I need to get something off my chest before we begin.
Deadpool is NOT the first R-rated Marvel superhero movie. If you've only been tuning into Marvel's superhero superfranchises for the last 5-10 years or so, you may very well believe this to be true. If, however, you are my age or you've ever left the sanctuary of your mother's basement for actual socialization then you likely realize that Deadpool is merely the latest in what may very well become known as the studio's greatest attempt at attracting society's more demented and gleefully violence-friendly moviegoers into the Marvel moviegoing universe.
There, I feel better now.
Deadpool is an awful lot of fun, admittedly dark and R-rated fun, and if you take your child in to see THIS Marvel superhero film you deserve a fate similar to that befalling our central character, Wade Wilson (Ryan Reynolds), a slightly humane former Special Forces Operative turned mercenary who mostly spends his days hanging out with his best friend Weasel (T.J. Miller) and, after a few minutes into the film, his girlfriend, Vanessa (Morena Baccarin).
If you know that fate, and first-time feature film director Tim Miller takes his time showing it to us, then you likely understand the kind of relentless rage muted ever so slightly by humor and sarcasm that unfolds once Wade becomes Deadpool and Deadpool the film becomes a revenge story meets origin story meets the newest member of the Marvel family of semi-subversive, R-rated and definitely not family friendly entertainment.
So, if I see your kid in the audience be warned. I'm watching.
There is humor in Deadpool and a surprising amount of it actually works largely on the strength of Ryan Reynolds' ability to be both sincere and sarcastic in the same cinematic breath. We believe in Wilson's, aka Deadpool's, rage in both its legitimacy and its intensity and we believe in it largely because Reynolds wears it and not just on his face. We believe it because Weasel, the kind of best buddy who will always have your back but will always remind you of the fact, can't stop obsessing on it and joking about it. We believe it because Vanessa, played by Morena Baccarin as far more substantial than just your stereotypical prostitute with a heart of gold, embodies the perfect girlfriend with her almost unfathomable mixture of sexy meets sweet meets substantial meets angel in skin.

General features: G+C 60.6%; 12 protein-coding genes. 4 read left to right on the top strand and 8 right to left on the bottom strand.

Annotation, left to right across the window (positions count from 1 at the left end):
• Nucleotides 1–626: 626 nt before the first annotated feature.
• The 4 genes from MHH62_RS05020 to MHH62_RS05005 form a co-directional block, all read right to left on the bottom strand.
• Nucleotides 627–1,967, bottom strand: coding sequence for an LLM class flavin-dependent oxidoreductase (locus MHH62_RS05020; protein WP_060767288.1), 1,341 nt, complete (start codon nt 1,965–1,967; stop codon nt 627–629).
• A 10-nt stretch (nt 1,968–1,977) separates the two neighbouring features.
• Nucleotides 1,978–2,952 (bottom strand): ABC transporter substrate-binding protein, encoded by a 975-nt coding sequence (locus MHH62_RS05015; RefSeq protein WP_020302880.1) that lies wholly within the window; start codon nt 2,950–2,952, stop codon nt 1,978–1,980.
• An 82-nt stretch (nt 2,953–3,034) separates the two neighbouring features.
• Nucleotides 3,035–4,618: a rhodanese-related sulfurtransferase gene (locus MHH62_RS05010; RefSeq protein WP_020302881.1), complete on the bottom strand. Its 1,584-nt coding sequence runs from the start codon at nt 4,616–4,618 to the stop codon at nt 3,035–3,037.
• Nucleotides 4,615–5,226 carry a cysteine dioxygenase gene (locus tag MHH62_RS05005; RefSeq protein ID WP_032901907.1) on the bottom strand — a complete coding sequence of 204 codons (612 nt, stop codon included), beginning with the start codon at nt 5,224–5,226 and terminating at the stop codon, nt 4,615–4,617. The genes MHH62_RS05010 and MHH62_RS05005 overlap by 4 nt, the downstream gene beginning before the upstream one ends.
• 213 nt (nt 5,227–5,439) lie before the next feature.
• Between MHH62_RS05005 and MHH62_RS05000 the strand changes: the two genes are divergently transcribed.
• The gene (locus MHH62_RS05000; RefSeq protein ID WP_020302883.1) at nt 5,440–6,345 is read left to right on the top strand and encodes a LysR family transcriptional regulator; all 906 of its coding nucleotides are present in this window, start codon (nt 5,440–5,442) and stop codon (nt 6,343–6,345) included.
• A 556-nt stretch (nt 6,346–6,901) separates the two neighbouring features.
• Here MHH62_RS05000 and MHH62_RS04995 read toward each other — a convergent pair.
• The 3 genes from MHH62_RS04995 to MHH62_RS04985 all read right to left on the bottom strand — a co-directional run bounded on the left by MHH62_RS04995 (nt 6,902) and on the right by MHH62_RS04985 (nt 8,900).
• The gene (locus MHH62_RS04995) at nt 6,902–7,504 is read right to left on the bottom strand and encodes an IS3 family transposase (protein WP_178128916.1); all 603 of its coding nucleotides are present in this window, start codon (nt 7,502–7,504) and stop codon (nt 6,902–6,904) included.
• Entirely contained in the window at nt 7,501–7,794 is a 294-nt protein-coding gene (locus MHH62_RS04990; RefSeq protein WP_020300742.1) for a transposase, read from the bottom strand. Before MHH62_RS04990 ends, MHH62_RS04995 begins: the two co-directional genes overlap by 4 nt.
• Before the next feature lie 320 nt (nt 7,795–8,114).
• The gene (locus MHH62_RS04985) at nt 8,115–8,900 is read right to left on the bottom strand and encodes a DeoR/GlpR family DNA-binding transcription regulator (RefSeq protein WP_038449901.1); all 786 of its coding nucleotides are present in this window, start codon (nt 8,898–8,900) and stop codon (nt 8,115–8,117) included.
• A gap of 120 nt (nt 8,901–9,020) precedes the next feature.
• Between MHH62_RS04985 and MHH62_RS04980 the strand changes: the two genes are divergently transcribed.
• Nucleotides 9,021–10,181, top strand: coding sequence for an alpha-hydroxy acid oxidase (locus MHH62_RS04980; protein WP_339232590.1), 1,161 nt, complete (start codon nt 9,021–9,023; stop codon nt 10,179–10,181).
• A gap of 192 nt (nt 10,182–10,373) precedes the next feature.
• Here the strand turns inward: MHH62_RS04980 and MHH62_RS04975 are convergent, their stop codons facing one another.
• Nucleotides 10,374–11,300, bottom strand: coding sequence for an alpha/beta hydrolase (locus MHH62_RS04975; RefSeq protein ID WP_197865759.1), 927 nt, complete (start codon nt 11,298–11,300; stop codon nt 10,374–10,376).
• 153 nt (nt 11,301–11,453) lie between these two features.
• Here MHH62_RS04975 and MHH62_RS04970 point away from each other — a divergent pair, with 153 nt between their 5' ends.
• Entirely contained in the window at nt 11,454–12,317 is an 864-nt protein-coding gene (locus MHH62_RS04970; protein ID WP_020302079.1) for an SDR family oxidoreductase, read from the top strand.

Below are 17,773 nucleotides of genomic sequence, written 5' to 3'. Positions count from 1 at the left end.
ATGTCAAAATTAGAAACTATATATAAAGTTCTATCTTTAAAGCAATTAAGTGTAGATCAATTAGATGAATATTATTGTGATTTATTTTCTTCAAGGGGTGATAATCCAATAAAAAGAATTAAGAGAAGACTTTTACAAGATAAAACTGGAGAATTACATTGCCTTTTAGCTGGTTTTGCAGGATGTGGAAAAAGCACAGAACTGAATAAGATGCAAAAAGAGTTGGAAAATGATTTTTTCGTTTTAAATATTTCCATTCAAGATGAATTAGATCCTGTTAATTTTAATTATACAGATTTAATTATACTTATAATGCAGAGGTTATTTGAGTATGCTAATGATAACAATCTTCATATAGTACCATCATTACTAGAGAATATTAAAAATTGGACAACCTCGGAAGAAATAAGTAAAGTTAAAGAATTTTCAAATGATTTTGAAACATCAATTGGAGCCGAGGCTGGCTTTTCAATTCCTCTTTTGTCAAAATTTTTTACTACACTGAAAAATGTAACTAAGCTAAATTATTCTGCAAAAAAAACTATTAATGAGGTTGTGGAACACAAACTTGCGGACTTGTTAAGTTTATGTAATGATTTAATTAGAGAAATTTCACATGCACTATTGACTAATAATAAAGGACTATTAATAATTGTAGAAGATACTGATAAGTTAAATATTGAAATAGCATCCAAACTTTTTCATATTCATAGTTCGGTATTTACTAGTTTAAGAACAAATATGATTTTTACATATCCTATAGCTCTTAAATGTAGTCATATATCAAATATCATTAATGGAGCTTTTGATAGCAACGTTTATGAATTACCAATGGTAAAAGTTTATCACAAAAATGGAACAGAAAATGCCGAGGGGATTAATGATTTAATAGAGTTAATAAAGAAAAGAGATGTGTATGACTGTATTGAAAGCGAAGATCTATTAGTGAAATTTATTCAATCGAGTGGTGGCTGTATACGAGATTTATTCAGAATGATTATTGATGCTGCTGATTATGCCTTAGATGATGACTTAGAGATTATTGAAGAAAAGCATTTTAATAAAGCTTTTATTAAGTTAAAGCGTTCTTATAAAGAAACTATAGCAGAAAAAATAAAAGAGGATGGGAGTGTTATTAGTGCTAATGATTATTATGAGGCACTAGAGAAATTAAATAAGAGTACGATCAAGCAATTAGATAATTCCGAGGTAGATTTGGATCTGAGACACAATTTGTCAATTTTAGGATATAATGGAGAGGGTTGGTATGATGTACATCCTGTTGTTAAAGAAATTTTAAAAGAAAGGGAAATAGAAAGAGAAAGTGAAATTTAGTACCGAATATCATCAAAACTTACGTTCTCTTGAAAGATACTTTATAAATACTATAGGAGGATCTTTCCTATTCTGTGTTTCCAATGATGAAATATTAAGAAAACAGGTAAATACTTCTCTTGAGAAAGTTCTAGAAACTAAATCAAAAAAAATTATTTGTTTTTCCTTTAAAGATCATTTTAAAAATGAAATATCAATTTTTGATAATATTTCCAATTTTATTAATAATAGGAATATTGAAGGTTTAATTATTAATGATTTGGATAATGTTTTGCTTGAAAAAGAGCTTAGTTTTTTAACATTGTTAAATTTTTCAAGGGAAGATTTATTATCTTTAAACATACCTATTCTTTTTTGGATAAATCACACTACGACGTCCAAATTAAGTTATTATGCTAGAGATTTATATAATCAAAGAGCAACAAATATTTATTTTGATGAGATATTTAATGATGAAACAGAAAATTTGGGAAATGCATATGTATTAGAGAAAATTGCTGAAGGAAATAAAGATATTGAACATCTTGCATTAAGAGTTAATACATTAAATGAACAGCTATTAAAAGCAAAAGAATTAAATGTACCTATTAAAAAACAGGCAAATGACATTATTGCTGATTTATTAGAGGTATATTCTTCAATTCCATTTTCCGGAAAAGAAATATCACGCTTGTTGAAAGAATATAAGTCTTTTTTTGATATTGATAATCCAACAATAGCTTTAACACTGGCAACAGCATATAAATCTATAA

There is also violence in Deadpool and I'm not talking the kiddie cartoon violence so often present in these superhero flicks. I'm talking violence borne out of rage and a desire for revenge and a willingness to hurt anyone and kill anyone who gets in the way of that revenge. Oh sure, it's mostly played for laughs, but it's far more graphic and far more intense than we usually see in the Marvel universe.
You've either been warned or you've been turned on.
If you've caught the trailers for Deadpool, and I can't imagine you haven't, then you already know that that the film is constructed in a self-referential, tongue firmly planted in ass cheek kind of way. It begins with the opening credits. an inspired and mood-setting choice that helps set the tone for the rest of the film. Rest assured, the fourth wall is broken repeatedly and at times it feels like maybe we've stumbled into an R-rated Shrek movie with all the not even close to subtle pop culture references and riffs.
Deadpool isn't brilliant cinema. Deadpool isn't the best Marvel film and it's sure as hell not the most subversive film you've ever seen unless you're 25-years-old and still live in your mama's basement. Just accept it for what it is - a terrific directing debut from Tim Miller that pretty much awards him a throne made of golden jockstraps on the wings of Stan Lee. Deadpool is funny, profane, action-packed, immensely entertaining, surprisingly emotional and pretty much destined to be 2016's first big hit.
Marvel wouldn't have it any other way.
Written by Richard Propes
The Independent Critic